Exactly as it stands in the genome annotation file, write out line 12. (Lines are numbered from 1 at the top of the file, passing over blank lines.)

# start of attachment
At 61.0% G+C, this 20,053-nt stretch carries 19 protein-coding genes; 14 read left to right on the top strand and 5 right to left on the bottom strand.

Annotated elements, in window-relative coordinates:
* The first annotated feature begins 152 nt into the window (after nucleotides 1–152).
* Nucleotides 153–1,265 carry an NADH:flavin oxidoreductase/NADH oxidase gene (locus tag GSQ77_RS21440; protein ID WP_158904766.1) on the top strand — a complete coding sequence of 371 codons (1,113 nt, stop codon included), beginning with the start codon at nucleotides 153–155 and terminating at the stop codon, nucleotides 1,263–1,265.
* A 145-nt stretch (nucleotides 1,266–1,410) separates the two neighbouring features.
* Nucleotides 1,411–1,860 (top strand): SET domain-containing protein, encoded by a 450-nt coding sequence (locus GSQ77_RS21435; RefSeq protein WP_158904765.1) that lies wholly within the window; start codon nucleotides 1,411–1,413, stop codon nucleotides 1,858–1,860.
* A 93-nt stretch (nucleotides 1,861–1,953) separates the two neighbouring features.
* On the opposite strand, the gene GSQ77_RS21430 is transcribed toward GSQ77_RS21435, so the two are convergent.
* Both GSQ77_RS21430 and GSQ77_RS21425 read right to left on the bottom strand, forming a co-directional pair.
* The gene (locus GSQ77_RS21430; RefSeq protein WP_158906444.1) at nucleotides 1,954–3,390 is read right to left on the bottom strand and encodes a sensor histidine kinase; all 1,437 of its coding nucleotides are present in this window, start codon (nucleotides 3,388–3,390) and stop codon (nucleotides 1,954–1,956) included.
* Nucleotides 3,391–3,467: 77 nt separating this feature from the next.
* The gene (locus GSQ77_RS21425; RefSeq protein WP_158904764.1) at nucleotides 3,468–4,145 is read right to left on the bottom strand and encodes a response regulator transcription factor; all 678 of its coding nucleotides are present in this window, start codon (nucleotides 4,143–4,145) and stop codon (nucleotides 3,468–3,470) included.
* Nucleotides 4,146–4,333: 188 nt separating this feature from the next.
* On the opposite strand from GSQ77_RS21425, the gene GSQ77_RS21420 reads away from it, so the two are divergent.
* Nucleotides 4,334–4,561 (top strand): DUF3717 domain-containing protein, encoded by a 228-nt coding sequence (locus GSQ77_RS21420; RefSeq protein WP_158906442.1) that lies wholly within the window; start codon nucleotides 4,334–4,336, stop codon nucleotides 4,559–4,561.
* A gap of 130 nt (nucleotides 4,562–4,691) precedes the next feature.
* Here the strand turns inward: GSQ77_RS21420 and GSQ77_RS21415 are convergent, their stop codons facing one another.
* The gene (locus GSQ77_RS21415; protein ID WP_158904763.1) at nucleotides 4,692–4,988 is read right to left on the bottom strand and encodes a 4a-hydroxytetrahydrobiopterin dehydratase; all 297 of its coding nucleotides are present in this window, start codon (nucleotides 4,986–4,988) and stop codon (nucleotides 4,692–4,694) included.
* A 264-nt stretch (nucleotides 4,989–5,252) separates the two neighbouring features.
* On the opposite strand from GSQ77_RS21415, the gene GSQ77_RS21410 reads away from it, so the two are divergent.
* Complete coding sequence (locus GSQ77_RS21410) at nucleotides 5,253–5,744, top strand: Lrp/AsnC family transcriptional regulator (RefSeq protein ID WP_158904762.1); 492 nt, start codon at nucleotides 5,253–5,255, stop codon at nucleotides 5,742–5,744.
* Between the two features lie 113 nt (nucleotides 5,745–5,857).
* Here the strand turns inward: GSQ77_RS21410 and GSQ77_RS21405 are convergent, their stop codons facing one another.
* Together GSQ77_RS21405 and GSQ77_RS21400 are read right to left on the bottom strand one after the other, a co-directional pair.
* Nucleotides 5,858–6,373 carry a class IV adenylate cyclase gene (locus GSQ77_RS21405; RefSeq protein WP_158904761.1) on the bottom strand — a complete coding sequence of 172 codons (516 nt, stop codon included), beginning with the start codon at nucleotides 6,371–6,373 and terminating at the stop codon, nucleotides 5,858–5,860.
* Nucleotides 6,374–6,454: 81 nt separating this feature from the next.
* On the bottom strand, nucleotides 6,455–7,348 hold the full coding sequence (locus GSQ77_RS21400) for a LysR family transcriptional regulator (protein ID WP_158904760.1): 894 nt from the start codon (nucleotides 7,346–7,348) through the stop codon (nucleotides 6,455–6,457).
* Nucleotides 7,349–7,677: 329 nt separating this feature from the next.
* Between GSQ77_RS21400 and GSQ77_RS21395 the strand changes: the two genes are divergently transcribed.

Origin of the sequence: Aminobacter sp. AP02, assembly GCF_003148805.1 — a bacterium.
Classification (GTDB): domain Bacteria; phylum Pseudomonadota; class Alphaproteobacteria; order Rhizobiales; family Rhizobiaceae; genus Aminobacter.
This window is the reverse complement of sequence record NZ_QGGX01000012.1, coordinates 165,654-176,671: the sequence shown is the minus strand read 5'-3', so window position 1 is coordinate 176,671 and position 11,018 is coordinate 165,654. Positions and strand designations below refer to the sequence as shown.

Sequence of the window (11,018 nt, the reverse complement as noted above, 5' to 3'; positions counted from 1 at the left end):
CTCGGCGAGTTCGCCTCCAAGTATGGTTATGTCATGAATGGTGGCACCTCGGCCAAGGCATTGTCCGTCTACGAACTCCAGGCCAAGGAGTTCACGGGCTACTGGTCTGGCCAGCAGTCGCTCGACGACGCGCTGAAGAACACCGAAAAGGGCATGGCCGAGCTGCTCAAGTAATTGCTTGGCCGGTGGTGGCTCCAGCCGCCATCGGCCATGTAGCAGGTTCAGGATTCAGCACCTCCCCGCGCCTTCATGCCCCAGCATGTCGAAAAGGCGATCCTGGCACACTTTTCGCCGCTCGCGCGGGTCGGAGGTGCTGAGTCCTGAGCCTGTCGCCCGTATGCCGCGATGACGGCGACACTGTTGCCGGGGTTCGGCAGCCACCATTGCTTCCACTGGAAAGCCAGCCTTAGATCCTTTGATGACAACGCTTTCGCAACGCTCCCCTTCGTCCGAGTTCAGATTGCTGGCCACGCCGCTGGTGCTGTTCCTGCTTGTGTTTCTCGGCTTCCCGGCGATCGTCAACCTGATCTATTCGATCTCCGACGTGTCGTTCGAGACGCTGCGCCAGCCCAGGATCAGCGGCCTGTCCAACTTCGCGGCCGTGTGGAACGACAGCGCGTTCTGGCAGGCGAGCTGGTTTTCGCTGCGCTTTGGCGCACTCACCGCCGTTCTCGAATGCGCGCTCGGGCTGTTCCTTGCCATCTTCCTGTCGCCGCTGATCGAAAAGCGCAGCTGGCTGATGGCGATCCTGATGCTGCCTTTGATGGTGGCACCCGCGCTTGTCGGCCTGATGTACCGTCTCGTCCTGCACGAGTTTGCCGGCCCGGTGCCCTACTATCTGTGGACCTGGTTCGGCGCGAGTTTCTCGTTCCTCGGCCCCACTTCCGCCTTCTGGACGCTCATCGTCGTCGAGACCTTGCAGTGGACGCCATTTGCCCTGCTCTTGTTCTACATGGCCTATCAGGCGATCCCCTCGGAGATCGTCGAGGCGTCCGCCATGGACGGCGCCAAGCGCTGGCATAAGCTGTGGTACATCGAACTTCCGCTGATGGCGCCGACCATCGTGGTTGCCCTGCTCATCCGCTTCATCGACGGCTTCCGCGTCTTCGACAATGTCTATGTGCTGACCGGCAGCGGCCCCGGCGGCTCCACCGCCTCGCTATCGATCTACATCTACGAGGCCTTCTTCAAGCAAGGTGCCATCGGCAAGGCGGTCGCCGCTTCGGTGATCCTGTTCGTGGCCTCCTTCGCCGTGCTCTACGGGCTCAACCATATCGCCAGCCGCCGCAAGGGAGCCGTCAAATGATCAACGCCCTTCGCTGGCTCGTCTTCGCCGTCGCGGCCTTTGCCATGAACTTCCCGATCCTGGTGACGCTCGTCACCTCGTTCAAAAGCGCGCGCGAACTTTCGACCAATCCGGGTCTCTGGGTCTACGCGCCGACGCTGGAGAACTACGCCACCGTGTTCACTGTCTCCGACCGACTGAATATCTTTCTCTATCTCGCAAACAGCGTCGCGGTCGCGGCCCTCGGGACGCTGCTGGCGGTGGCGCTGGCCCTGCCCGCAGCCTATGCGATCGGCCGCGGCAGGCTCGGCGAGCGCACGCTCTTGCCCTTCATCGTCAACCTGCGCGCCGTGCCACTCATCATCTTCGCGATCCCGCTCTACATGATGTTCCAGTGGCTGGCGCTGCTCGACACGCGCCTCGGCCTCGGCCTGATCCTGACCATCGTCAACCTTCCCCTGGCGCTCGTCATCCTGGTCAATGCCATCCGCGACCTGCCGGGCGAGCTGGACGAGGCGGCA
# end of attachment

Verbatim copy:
* The gene (locus GSQ77_RS21425; RefSeq protein WP_158904764.1) at nucleotides 3,468–4,145 is read right to left on the bottom strand and encodes a response regulator transcription factor; all 678 of its coding nucleotides are present in this window, start codon (nucleotides 4,143–4,145) and stop codon (nucleotides 3,468–3,470) included.